Bob Jones High School presents its peer mediators
By By Thomas Tingle
Record Managing Editor
Two students at a local high school get involved in an altercation in the hallway of the school.
The students begin fighting and bad language is exchanged. Other students who are in the hallway only stand and watch. They don't want to get involved in fear of getting hit. The two students end up going to the principal's office and both are suspended from school for several days.
Could something have been done to prevent the altercation from occurring? Was there something their peers could have done to get them calmed down enough to rationalize the situation?
A group of Bob Jones High School students are doing just that in the effort to promote better communication among the student body rather than seeing a fight break out or hearing bad language.
In its third year, the Peer Mediation Program is one of several proactive initiatives that have been implemented at the high school to promote a safe school environment. The team recently performed a mock mediation session in which two students who were on the verge of getting into a conflict were asked if they would like to figure out a way to resolve the problem without fighting.
Richard Cheung, spokesperson for the team, explained the purpose of peer mediation and its goal.
"We want to promote school safety and strive for a friendlier school environment," Cheung said. "In order to achieve these goals, the peer mediation team helps students relive any interpersonal conflicts and tensions."
Cheung said the aim of the mediation team is to allow students to create their own solutions to which they will adhere.
"A mediators job is to keep the peace and guide both conflicting students towards a fair and suitable solution," Cheung said.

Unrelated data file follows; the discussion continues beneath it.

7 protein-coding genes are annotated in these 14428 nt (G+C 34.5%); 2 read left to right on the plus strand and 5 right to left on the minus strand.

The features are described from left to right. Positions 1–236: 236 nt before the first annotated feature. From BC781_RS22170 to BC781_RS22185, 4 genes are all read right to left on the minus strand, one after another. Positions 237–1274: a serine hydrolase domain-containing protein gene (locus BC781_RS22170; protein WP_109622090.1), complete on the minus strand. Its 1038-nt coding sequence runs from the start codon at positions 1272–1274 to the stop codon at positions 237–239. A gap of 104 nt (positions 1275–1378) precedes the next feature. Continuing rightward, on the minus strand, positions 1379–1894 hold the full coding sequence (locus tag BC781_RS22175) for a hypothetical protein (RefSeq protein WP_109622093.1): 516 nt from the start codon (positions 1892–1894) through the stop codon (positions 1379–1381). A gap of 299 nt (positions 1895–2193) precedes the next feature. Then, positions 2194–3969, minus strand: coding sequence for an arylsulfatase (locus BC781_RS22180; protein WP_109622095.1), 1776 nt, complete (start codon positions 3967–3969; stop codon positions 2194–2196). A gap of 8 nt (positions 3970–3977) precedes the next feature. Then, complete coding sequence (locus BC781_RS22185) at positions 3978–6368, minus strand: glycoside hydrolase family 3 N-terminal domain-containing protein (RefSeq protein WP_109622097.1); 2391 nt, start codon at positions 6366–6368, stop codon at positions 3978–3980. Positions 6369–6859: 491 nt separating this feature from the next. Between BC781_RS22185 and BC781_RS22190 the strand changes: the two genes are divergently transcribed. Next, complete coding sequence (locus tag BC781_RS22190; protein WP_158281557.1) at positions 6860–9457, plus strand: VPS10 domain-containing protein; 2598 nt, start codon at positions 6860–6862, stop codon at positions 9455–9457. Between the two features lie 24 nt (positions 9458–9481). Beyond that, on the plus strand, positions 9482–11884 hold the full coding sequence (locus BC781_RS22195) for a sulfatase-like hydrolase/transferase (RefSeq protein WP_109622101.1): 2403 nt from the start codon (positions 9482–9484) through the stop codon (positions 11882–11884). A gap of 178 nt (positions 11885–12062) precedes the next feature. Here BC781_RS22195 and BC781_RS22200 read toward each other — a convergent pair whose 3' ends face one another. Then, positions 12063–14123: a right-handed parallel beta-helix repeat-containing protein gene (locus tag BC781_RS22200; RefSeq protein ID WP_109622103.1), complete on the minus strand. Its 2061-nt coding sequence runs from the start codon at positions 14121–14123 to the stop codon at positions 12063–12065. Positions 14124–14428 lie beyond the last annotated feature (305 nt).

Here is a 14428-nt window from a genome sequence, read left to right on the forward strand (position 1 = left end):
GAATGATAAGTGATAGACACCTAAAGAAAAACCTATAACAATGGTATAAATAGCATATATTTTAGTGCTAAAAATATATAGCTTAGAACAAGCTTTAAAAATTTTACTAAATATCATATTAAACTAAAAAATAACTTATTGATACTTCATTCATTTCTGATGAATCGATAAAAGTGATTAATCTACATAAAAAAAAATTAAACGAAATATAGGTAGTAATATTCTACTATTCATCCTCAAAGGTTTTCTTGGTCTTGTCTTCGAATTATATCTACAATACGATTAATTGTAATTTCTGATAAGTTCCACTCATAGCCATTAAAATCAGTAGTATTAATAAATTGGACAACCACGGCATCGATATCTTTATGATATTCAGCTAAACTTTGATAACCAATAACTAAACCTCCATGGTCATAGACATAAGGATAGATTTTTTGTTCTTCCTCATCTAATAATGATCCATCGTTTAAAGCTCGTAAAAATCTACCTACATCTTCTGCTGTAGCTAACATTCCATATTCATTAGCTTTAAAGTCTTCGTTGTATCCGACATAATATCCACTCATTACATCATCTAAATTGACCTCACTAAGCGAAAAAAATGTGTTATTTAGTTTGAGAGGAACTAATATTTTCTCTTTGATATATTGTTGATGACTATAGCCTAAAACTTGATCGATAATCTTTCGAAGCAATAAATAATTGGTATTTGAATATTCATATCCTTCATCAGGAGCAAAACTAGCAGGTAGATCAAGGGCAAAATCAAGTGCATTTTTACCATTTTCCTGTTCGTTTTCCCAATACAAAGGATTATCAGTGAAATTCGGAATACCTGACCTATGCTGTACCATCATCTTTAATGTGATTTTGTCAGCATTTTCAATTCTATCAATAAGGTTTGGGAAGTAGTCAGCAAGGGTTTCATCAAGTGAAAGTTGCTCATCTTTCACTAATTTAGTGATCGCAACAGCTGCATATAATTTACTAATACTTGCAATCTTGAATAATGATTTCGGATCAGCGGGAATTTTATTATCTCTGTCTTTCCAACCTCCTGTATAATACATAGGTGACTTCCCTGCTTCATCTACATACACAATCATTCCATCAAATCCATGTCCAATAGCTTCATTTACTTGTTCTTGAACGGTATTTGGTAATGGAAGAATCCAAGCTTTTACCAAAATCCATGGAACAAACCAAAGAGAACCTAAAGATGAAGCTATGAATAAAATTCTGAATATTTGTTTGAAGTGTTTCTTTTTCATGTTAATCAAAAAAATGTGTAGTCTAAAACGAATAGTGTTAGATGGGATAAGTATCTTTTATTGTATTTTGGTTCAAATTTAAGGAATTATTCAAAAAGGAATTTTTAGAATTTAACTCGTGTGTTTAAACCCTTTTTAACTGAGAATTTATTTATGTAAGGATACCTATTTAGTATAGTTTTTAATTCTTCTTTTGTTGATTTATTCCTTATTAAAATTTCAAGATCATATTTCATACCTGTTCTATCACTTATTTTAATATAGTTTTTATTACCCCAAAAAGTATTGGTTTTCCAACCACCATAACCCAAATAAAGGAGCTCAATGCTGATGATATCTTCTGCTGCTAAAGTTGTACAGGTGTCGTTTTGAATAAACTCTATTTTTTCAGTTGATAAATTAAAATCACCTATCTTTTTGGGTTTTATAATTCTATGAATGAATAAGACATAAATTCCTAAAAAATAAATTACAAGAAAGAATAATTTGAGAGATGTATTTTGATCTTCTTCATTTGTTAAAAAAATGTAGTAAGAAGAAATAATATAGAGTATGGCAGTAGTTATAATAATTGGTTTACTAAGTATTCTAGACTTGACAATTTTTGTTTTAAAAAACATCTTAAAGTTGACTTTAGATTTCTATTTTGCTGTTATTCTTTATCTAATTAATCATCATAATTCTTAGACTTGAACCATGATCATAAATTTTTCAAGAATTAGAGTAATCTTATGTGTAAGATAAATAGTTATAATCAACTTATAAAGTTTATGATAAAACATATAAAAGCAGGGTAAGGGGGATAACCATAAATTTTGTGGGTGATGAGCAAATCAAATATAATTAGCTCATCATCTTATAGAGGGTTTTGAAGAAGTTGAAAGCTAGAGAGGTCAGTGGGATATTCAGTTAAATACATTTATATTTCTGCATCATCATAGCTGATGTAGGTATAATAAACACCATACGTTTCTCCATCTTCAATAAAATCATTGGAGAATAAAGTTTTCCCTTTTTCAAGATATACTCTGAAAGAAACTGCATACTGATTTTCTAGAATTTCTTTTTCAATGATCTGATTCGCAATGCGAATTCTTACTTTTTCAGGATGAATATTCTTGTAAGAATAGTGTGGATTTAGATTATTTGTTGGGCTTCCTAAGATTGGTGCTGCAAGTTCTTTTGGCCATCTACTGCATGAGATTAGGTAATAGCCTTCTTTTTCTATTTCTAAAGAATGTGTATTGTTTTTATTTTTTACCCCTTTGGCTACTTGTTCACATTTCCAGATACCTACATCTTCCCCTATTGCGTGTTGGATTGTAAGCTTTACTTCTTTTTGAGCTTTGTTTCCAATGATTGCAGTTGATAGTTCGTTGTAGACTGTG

Students can request a mediator by approaching a teacher, an administrator, or talking to the mediators themselves. All mediation sessions are strictly confidential so students can feel assured that the trust they put in their mediators will not be broken.
"This provides students with a place to work out problems with only peers present, as opposed to faculty members who can sometimes seem intimidating and authoritative," Cheung said.
After the incident was resolved, students and mediators signed a written contract of the agreement and ended the session with a handshake.
Assistant Principal Roosevelt Wilson said the program has worked – noting the number of fights on campus two years ago went from 28 in 2000 to only 5 in 2001.
Mediators are nominated by teachers and undergo training sessions during the summer. Tune-up training is provided throughout the school year to keep the mediators refreshed and ready to help at a moment's notice.
The following students were selected as peer mediators for the 2002-2003 school year: Kristen Ashcraft, Allyson Collins, Elizabeth Fursdon, Shayla Gibson, Leah Graham, Lyn Hicks, Nateah Joyner, Lyzz Lakso, Bianca McKelvy, Abby Moeller, Kathleen Reagan, John Roberts, Richard Cheung, Kenneth Jackson and Bernard Russell.